As I sit on a cold Tuesday morning with the heat off and many sweaters on, I am simultaneously reading the paper, listening to Radio Four and catching up on the Bloggers Circle. I am forced to reflect that all of this collective hand ringing is actually reaching a very small audience and that this small audience is not very effective at putting the collective hand ringing to good use. I am an active participant in the collective: I read, I write, I listen, I have heated discussions with friends, I go to lectures at the RSA...and yet I feel, as Patrick Hadfield does that, on some important issues such as climate change, the world is not changing for the better - or at least not fast enough.
There are probably loads of different reasons for that, most of which have to do with the fact that the people with power are older, less energentic and idealistic, and have a short term view which stems from the fact that their main priority is keeping their jobs, and have less time for "extra curricular activities". The net result of the list is that they are more interested in doing what it takes to maintain their status quo than in effecting world change. Realistically, that is what drives decision making both at a corporate and at a government level.
These people can be influenced to a point. The questions are who does the influencing and in what way?
On the influencing front, I have tried writing letters to my MP (no response), joined in the protest of the war in Iraq (failed), and recently participated in Climate Camp which was a thoroughly depressing experience. Firstly, because I did not have dread locks and am clearly over 21, I was consistently asked if I would like a leaflet, rather than accepted as a participant. Secondly, for all the enthusiastic chat, and gung ho educational modules about how to "do" civil disobedience, among other things, the organisers actually did not know, in the main, who - WHO - they were trying to influence. We gathered outside the head offices of large corporations. Did the protesters know who ran them (and thus who they should write to, phone, e mail in order to influence them?): no. Did the protesters know the latest about the enviromental policies of these large companies: no. They meant well but are too prejudiced and narrow minded to ever make a big impact because they refuse to learn who they should be influencing, and how.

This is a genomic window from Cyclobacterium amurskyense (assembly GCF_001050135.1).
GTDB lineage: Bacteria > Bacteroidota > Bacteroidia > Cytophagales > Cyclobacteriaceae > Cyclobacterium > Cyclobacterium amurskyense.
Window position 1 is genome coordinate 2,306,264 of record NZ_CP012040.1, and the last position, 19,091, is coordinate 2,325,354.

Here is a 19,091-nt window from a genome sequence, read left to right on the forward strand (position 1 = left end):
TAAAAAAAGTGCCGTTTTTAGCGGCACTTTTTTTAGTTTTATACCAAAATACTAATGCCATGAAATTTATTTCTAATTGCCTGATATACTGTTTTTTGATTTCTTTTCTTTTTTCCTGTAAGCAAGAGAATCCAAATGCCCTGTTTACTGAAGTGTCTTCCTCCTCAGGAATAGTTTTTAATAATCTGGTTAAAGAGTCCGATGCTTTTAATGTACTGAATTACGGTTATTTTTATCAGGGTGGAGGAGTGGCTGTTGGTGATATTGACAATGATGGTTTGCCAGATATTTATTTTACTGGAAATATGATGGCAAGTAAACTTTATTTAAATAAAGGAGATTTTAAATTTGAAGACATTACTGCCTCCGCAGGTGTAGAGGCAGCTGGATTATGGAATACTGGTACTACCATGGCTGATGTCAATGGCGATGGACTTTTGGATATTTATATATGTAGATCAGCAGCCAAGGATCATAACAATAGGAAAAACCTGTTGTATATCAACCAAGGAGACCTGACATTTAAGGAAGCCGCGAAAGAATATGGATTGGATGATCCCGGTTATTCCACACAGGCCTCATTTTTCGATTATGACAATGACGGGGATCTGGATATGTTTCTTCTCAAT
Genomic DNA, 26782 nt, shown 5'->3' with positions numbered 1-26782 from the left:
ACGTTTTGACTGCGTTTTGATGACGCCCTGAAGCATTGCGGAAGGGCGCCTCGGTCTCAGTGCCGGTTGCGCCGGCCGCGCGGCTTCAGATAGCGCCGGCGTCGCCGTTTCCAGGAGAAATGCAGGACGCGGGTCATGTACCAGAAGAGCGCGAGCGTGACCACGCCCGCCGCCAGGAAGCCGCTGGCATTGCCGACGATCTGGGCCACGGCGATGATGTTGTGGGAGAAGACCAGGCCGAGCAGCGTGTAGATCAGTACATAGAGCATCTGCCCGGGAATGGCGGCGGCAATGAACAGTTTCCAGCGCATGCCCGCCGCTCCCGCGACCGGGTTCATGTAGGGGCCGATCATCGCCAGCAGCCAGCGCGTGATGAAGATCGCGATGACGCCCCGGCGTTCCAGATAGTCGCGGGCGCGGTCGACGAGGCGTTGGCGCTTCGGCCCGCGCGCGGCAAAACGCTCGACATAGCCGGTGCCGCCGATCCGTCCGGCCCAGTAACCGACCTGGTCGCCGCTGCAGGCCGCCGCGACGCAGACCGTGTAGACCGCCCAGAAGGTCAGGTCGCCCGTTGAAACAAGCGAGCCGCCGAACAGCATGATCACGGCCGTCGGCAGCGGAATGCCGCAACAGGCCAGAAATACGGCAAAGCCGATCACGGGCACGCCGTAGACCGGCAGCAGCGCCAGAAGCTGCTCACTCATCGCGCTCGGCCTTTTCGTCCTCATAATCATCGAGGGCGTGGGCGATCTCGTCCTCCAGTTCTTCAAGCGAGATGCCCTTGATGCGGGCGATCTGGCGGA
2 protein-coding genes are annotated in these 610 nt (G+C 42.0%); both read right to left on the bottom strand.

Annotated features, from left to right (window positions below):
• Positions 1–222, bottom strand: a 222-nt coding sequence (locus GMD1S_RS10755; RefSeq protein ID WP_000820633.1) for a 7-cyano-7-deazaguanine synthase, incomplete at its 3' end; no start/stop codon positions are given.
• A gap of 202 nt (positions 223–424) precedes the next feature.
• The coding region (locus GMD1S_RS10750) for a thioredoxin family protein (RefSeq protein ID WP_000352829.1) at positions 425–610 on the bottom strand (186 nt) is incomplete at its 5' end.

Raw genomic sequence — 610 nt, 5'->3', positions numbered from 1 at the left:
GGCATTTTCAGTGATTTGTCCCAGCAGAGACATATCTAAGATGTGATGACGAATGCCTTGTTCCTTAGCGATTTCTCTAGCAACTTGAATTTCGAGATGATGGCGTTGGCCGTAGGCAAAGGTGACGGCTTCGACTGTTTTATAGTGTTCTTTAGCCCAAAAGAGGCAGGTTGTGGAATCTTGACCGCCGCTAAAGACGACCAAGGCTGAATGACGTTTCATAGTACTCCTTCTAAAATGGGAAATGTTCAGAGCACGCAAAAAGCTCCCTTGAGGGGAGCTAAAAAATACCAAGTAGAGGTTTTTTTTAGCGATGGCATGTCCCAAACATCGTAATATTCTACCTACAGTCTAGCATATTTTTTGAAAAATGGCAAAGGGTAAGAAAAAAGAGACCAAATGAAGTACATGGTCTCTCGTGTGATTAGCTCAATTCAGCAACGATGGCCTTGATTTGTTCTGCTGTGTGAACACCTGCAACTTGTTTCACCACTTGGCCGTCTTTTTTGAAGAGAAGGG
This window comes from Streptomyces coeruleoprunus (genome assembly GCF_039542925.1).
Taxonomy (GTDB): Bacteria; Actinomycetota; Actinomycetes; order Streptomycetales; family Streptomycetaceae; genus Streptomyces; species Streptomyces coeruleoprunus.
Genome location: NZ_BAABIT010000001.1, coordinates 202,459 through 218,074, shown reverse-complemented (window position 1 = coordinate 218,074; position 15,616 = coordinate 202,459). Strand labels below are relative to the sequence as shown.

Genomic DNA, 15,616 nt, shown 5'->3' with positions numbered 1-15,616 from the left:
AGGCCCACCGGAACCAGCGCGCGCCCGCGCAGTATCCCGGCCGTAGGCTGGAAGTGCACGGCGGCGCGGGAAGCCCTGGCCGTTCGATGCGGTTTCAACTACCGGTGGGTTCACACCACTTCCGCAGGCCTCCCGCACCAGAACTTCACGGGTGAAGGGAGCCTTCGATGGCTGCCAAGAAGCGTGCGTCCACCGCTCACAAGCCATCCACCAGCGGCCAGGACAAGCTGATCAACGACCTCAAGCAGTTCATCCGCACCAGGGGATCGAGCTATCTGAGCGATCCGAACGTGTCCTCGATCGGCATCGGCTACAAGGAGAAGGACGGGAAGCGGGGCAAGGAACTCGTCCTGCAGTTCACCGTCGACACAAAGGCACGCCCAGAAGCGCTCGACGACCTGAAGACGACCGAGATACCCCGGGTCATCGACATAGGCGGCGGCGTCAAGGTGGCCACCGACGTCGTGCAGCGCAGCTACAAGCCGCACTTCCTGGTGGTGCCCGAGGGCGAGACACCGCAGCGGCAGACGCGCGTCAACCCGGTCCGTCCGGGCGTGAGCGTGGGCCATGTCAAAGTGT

We need to be able to marry experience with enthusiasm in vast quantities in order to change the world. Age and youth need to work together. So here is my starter for ten list of suggestions to the members of the Bloggers Circle, the RSA, and the reader regarding how to do that and, in that way, ideally change the world:
1. Get your criminal check done so you can go and speak about something at your local school (get them while they are young).
2. Contact an action group and see if they are open minded enough to have you come in and speak to them about organising themselves better and getting to know who it is they need to influence. Give lessons in corporate culture, how to write a letter, draw an org chart on the wall to show them how the decisions are made, teach them about CSR and how to manipulate it.
3. RSA: find some way to get university students involved on a regular basis in what we are doing and see if we can harness some of their ideas and enthusiasm in return for...?
I have motivated myself whilst writing this and will contact Climate Camp forthwith to have a chat about my observations and offer my services to them. Sadly, I am nearly 100% certain I will be thanked and dismissed because I don't fit their profile. Watch this space.